Consumers who buy the minimum required level of health coverage in an Affordable Care Act health care environment could be responsible for handling thousands of dollars of medical costs out of pocket.
Analaysts at the Henry J. Kaiser Family Foundation, Menlo Park, Calif., come to that conclusion in a report prepared using actuarial analyses from Actuarial Research Corp., Columbia, Md.; the Aon Hewitt of Aon Corp., Chicago (NYSE:AON); and Towers Watson & Company, New York (NYSE:TW).
The analysts looked at the deductibles and out-of-pocket spending limits consumers might see if they buy individual health coverage through the new health insurance exchanges that are supposed to come online in 2014.
Many Republicans and some Democrats are trying to block implementation of part or all of the Affordable Care Act, the legislative package that includes the Patient Protection and Affordable Care Act of 2010 (PPACA).
If PPACA takes effect as written and works as supporters have hoped, consumers will be able to use subsidies to buy coverage through the exchanges, which are supposed to help match individual consumers and small employer groups with health insurers.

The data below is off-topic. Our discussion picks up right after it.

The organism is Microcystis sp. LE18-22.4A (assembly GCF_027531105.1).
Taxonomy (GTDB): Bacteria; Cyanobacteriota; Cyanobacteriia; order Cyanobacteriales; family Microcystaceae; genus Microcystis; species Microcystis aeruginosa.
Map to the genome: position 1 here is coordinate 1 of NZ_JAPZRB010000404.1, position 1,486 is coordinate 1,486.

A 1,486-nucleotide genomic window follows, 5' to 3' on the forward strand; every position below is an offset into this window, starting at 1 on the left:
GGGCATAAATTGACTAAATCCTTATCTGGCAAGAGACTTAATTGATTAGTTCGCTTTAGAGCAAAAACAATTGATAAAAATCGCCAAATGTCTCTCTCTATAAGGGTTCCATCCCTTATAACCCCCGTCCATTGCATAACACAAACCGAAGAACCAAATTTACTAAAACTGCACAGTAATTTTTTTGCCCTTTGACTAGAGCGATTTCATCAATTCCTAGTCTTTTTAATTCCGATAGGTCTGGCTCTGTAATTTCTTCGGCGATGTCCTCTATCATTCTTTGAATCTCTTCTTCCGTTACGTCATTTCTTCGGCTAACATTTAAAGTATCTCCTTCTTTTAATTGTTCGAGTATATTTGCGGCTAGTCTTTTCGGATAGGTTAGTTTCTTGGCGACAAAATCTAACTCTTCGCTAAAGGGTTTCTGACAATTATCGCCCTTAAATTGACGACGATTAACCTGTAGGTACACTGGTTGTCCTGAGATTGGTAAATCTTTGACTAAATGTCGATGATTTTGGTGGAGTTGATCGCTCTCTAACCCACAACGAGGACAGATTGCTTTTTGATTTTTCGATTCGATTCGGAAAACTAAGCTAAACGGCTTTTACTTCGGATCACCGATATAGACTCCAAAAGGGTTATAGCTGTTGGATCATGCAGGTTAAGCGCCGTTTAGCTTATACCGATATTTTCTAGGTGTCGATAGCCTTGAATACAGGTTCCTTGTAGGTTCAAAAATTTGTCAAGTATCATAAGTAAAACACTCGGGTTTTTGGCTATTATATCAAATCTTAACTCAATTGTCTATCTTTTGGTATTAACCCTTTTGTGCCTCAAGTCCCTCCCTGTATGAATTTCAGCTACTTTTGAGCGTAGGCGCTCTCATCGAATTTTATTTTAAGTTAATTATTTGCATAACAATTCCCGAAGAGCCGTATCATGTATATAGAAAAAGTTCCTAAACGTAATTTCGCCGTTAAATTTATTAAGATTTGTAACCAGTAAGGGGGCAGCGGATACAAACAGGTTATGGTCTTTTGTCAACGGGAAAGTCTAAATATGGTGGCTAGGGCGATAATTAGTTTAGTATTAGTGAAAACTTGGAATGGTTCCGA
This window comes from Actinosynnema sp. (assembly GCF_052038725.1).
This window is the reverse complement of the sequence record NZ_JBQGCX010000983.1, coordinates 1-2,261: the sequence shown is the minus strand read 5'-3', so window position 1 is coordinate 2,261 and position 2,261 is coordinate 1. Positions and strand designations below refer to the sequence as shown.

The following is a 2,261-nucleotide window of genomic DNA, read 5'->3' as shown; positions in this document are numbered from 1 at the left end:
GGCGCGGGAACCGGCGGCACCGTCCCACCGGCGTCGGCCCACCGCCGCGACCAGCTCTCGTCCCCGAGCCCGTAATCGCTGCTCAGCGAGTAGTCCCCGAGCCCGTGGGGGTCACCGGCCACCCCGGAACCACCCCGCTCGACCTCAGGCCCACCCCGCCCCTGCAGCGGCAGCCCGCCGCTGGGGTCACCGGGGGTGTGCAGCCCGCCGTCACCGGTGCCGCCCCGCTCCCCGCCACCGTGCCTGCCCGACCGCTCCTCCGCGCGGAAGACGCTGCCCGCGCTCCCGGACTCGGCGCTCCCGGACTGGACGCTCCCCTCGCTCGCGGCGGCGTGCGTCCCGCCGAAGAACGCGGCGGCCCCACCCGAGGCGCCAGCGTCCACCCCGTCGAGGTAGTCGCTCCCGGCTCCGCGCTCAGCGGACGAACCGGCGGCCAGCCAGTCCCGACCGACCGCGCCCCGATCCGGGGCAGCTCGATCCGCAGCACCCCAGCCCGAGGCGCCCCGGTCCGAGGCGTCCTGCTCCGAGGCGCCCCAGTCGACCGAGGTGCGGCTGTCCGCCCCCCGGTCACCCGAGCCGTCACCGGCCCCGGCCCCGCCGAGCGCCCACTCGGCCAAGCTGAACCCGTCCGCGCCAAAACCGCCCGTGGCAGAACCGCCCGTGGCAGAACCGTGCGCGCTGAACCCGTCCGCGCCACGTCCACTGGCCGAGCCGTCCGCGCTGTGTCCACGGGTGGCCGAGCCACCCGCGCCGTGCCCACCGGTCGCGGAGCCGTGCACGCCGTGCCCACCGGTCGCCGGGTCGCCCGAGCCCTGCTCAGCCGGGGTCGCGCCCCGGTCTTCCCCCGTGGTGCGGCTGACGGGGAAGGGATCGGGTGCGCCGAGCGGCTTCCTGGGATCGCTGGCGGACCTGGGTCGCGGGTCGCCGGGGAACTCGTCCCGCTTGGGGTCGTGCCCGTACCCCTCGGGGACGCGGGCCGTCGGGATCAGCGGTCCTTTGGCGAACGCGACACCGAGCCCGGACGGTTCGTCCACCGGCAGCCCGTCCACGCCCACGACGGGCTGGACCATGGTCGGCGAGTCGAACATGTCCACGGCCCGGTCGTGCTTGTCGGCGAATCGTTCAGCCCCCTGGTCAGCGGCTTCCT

PPACA requires exchanges to offer coverage with 4 levels of actuarial value — bronze, silver, gold, and platinum.
The bronze-level plans are supposed to cost the least and cover the smallest share of
enrollees’ expenses, and the platinum-level plans are supposed to cost the most and offer the richest level of benefits.
When the Congressional Budget Office (CBO) was considering PPACA, it did not provide estimates of exchange plan deductibles or analyses of out-of-pocket cost totals, the Kaiser analysts say.
The analysts commissioned the 3 separate deductible and out-of-pocket cost forecasts to deal with variations in estimation techniques and assumptions.
The firms found, for example, that an individual who owned a bronze-level plan could end up facing a deductible of anywhere from $2,750 to $6,350 and a coinsurance rate for bills between the deductible amount and the out-of-pocket cost limit ranging from 0% to 30%.
The bronze-level plan would cover only 60% of expenses before the out-of-pocket cost limit kicked in.
“The variation – which exists in spite of agreement up front among the firms on a common set of major assumptions – is primarily due to differences in the assumed distribution of health expenses across the population, as well as how patients are believed to respond to varying levels of cost-sharing in their use of services,” the Kaiser analysts write.
The variation in the estimates suggests that exchange plans could vary widely, despite efforts of the PPACA drafters to promote standardization of coverage terms, the analysts say.